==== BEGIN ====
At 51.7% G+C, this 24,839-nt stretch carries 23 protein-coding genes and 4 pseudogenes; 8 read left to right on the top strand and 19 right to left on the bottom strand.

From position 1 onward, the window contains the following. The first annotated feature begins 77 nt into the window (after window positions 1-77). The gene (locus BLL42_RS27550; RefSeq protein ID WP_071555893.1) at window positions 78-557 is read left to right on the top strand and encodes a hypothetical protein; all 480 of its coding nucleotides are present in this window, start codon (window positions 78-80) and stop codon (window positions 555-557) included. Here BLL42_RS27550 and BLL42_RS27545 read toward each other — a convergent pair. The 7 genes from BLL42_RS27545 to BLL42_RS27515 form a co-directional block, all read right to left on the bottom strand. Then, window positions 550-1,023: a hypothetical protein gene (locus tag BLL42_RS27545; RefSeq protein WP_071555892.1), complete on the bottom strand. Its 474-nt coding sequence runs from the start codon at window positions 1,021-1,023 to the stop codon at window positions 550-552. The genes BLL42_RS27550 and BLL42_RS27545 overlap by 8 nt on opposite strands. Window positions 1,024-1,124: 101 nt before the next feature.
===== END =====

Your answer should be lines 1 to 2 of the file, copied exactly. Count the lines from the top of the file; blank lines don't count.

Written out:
At 51.7% G+C, this 24,839-nt stretch carries 23 protein-coding genes and 4 pseudogenes; 8 read left to right on the top strand and 19 right to left on the bottom strand.

From position 1 onward, the window contains the following. The first annotated feature begins 77 nt into the window (after window positions 1-77). The gene (locus BLL42_RS27550; RefSeq protein ID WP_071555893.1) at window positions 78-557 is read left to right on the top strand and encodes a hypothetical protein; all 480 of its coding nucleotides are present in this window, start codon (window positions 78-80) and stop codon (window positions 555-557) included. Here BLL42_RS27550 and BLL42_RS27545 read toward each other — a convergent pair. The 7 genes from BLL42_RS27545 to BLL42_RS27515 form a co-directional block, all read right to left on the bottom strand. Then, window positions 550-1,023: a hypothetical protein gene (locus tag BLL42_RS27545; RefSeq protein WP_071555892.1), complete on the bottom strand. Its 474-nt coding sequence runs from the start codon at window positions 1,021-1,023 to the stop codon at window positions 550-552. The genes BLL42_RS27550 and BLL42_RS27545 overlap by 8 nt on opposite strands. Window positions 1,024-1,124: 101 nt before the next feature.